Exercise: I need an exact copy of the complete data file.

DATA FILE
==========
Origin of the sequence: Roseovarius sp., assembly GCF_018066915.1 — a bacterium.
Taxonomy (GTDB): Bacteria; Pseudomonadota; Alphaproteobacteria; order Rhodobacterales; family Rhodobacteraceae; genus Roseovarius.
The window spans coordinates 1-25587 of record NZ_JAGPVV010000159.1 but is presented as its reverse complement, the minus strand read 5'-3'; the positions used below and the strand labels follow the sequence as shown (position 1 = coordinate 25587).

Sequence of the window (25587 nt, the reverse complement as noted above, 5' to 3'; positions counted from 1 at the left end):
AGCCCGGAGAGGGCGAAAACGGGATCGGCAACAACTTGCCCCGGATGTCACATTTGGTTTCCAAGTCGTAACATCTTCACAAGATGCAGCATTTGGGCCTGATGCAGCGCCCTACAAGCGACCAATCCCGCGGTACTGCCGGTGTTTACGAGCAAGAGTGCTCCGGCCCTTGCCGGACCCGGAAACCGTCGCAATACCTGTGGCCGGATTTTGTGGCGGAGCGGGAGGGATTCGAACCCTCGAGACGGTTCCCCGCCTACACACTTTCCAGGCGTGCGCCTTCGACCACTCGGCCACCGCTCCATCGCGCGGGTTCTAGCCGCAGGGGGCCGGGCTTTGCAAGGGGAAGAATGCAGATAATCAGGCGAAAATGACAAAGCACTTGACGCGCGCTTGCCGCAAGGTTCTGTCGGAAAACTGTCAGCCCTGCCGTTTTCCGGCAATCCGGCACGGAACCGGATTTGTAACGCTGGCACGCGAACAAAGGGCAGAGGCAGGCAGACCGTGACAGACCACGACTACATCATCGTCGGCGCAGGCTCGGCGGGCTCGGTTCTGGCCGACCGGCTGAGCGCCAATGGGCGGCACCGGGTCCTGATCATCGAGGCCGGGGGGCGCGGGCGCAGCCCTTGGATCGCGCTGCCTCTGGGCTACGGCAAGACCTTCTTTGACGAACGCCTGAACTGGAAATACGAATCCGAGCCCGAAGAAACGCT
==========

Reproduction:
Origin of the sequence: Roseovarius sp., assembly GCF_018066915.1 — a bacterium.
Taxonomy (GTDB): Bacteria; Pseudomonadota; Alphaproteobacteria; order Rhodobacterales; family Rhodobacteraceae; genus Roseovarius.
The window spans coordinates 1-25587 of record NZ_JAGPVV010000159.1 but is presented as its reverse complement, the minus strand read 5'-3'; the positions used below and the strand labels follow the sequence as shown (position 1 = coordinate 25587).

Sequence of the window (25587 nt, the reverse complement as noted above, 5' to 3'; positions counted from 1 at the left end):
AGCCCGGAGAGGGCGAAAACGGGATCGGCAACAACTTGCCCCGGATGTCACATTTGGTTTCCAAGTCGTAACATCTTCACAAGATGCAGCATTTGGGCCTGATGCAGCGCCCTACAAGCGACCAATCCCGCGGTACTGCCGGTGTTTACGAGCAAGAGTGCTCCGGCCCTTGCCGGACCCGGAAACCGTCGCAATACCTGTGGCCGGATTTTGTGGCGGAGCGGGAGGGATTCGAACCCTCGAGACGGTTCCCCGCCTACACACTTTCCAGGCGTGCGCCTTCGACCACTCGGCCACCGCTCCATCGCGCGGGTTCTAGCCGCAGGGGGCCGGGCTTTGCAAGGGGAAGAATGCAGATAATCAGGCGAAAATGACAAAGCACTTGACGCGCGCTTGCCGCAAGGTTCTGTCGGAAAACTGTCAGCCCTGCCGTTTTCCGGCAATCCGGCACGGAACCGGATTTGTAACGCTGGCACGCGAACAAAGGGCAGAGGCAGGCAGACCGTGACAGACCACGACTACATCATCGTCGGCGCAGGCTCGGCGGGCTCGGTTCTGGCCGACCGGCTGAGCGCCAATGGGCGGCACCGGGTCCTGATCATCGAGGCCGGGGGGCGCGGGCGCAGCCCTTGGATCGCGCTGCCTCTGGGCTACGGCAAGACCTTCTTTGACGAACGCCTGAACTGGAAATACGAATCCGAGCCCGAAGAAACGCT